Isn't the future going to be fun.


Nominet "knee jerk" reaction to Lord Macdonald QC

Nominet are the domain registry for .uk (i.e. all domains ending in the UK suffix), which is a Country Code Top Level Domain (ccTLD) - as an aside it should really be .gb but companies such as Demon Internet broke that it in the early 90's.

Nominet have generally been very sensible in the past when it comes to domain registration policy and other matters relating to the UK domain space.

Now Lord Macdonald QC has published (PDF) a "Review of .uk Registration Policy" and made some recommendations which Nominet have now adopted.

The summary of the report is this: -

  • Nominet should remain an open registry. Amongst other reasons set out in the body of this Review, this is because the market in domain names requires a speedy and efficient registration process and because the screening technology currently available is blunt and incapable of judging context. In circumstances where Nominet registers between 150,000-200,000 new domain names every month, this inevitably means that any pre-registration scrutiny of applications will throw up unmanageable numbers of false positives, slowing down registrations to no purpose and to a point that is likely to become commercially unviable.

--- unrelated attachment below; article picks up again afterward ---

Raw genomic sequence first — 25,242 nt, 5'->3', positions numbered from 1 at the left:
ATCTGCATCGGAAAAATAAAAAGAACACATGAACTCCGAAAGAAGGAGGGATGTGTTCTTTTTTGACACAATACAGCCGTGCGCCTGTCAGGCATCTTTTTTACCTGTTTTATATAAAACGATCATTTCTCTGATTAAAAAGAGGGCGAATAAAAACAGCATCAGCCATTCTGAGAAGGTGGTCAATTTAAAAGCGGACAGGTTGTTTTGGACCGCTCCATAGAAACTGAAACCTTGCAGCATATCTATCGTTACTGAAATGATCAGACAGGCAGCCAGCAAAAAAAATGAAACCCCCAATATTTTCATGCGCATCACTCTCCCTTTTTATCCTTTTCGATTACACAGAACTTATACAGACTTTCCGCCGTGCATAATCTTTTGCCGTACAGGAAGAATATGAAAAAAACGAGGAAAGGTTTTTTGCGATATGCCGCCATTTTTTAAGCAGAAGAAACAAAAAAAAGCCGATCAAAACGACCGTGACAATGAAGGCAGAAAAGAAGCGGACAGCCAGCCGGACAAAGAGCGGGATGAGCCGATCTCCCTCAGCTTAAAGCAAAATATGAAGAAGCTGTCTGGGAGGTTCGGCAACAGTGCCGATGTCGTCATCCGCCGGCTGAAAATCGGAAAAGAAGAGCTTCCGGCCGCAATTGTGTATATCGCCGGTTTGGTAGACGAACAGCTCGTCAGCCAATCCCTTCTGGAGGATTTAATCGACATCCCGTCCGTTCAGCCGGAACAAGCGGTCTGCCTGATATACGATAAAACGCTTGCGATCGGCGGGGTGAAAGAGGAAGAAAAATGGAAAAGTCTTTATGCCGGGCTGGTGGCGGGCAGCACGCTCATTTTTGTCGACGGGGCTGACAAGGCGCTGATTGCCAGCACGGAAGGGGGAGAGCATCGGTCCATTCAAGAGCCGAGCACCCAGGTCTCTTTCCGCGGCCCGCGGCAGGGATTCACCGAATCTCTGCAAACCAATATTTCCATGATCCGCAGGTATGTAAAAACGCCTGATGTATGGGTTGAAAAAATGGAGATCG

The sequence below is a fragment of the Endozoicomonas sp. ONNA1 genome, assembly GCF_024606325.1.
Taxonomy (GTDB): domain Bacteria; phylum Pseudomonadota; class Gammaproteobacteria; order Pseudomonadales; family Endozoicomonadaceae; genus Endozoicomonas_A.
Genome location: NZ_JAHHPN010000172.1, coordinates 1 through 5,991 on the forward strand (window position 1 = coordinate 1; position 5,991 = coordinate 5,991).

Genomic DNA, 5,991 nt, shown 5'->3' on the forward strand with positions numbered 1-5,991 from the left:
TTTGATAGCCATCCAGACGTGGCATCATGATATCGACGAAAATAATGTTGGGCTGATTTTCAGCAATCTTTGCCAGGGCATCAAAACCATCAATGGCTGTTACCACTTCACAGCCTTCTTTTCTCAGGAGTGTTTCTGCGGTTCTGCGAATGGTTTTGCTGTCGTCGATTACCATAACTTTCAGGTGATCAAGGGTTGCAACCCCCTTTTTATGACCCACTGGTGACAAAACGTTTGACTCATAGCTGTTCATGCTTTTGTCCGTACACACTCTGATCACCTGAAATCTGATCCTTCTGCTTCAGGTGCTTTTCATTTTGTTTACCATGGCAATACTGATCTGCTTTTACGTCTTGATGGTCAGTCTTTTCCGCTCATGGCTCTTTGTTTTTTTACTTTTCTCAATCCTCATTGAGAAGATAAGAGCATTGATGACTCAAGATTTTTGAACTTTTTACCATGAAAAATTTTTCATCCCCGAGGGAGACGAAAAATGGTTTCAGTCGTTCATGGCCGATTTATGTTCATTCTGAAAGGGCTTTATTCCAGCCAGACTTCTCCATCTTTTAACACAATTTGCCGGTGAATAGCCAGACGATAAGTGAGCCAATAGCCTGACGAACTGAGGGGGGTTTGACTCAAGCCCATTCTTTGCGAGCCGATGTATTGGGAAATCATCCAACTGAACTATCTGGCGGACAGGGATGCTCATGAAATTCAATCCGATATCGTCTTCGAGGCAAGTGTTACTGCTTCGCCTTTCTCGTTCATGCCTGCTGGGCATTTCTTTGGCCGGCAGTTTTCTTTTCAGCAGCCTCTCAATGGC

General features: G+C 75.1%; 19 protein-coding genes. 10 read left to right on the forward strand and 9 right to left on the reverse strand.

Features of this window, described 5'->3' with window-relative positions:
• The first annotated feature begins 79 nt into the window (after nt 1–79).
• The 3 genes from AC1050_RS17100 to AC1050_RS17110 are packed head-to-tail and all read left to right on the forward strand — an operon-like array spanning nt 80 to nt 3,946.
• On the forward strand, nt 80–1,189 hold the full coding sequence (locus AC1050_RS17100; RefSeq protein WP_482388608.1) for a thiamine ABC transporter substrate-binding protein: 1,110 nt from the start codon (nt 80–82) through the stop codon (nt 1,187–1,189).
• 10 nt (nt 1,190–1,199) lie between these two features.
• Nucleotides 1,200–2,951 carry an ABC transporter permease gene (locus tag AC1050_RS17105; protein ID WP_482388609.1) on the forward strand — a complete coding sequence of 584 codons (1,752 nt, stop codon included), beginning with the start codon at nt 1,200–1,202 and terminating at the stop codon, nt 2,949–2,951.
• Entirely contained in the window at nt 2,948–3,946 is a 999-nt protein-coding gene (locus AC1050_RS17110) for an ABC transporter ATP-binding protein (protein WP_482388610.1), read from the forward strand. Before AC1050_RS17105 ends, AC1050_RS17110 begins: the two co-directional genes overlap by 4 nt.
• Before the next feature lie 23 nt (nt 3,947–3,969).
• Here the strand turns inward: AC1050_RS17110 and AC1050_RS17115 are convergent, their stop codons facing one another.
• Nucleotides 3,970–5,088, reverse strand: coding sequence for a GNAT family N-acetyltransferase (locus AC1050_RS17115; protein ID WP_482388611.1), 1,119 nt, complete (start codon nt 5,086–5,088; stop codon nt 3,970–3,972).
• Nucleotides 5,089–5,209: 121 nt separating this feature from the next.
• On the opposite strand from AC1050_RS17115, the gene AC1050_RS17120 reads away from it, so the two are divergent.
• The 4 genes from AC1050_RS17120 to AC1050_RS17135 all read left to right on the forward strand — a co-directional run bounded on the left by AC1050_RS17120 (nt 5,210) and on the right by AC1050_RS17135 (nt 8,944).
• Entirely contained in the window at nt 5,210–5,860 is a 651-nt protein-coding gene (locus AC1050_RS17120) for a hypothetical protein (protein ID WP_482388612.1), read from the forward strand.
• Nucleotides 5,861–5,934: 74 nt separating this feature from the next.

• Nominet should consider instituting a system of post-registration screening, to be conducted within 48 hours of registration, for domain names that appear to signal sex crime content, or to amount in themselves to sex crimes. Where examples in this category are discovered, they should be reported to the police and suspended or de-registered. This process, in so far as it is designed to detect grave criminality, is plainly consistent with an open registration policy.
  • Nominet should restrict post registration scrutiny to domain names in the serious sex crime category. This is because the relevant screening terms for sex crime are highly specific and have a stronger chance of identifying true positives. Post-registration screening for other forms of criminality will inevitably rely on very general terms that are bound to throw up unmanageable numbers of false positives.
  • Nominet, which is a private company, should have no role in policing questions of taste or offensiveness on the Internet. It is not set up, trained or by culture competent to act as Internet censor, in contrast to identifying possible examples of criminality for onward reporting to the police. Furthermore, there are no objective, generally accepted standards of taste that could guide Nominet in undertaking such a role. This means that any decision- making on its part would risk uncertainty and inconsistency, which are highly undesirable ingredients where the restriction of free expression rights is concerned. Nominet would not have public confidence as censor, and it should not be expected to assume such a role in circumstances where government and police are content not to act.